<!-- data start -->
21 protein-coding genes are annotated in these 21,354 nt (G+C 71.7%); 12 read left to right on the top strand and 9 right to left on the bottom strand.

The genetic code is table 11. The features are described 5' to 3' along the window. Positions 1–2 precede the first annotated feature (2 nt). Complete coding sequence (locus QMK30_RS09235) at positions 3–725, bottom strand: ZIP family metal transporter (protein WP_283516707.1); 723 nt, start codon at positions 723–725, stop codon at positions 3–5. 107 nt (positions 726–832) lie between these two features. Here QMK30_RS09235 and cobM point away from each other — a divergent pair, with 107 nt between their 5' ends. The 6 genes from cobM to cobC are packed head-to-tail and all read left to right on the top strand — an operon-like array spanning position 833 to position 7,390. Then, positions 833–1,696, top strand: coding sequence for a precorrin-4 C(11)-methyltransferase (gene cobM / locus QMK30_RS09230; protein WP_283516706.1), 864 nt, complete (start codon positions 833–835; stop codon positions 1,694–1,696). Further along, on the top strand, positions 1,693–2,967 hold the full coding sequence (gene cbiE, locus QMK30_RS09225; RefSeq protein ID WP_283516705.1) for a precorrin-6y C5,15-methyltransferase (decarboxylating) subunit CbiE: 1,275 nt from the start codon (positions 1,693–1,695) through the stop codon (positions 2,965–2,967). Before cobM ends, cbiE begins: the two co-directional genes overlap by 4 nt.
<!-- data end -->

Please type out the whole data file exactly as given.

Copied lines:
21 protein-coding genes are annotated in these 21,354 nt (G+C 71.7%); 12 read left to right on the top strand and 9 right to left on the bottom strand.

The genetic code is table 11. The features are described 5' to 3' along the window. Positions 1–2 precede the first annotated feature (2 nt). Complete coding sequence (locus QMK30_RS09235) at positions 3–725, bottom strand: ZIP family metal transporter (protein WP_283516707.1); 723 nt, start codon at positions 723–725, stop codon at positions 3–5. 107 nt (positions 726–832) lie between these two features. Here QMK30_RS09235 and cobM point away from each other — a divergent pair, with 107 nt between their 5' ends. The 6 genes from cobM to cobC are packed head-to-tail and all read left to right on the top strand — an operon-like array spanning position 833 to position 7,390. Then, positions 833–1,696, top strand: coding sequence for a precorrin-4 C(11)-methyltransferase (gene cobM / locus QMK30_RS09230; protein WP_283516706.1), 864 nt, complete (start codon positions 833–835; stop codon positions 1,694–1,696). Further along, on the top strand, positions 1,693–2,967 hold the full coding sequence (gene cbiE, locus QMK30_RS09225; RefSeq protein ID WP_283516705.1) for a precorrin-6y C5,15-methyltransferase (decarboxylating) subunit CbiE: 1,275 nt from the start codon (positions 1,693–1,695) through the stop codon (positions 2,965–2,967). Before cobM ends, cbiE begins: the two co-directional genes overlap by 4 nt.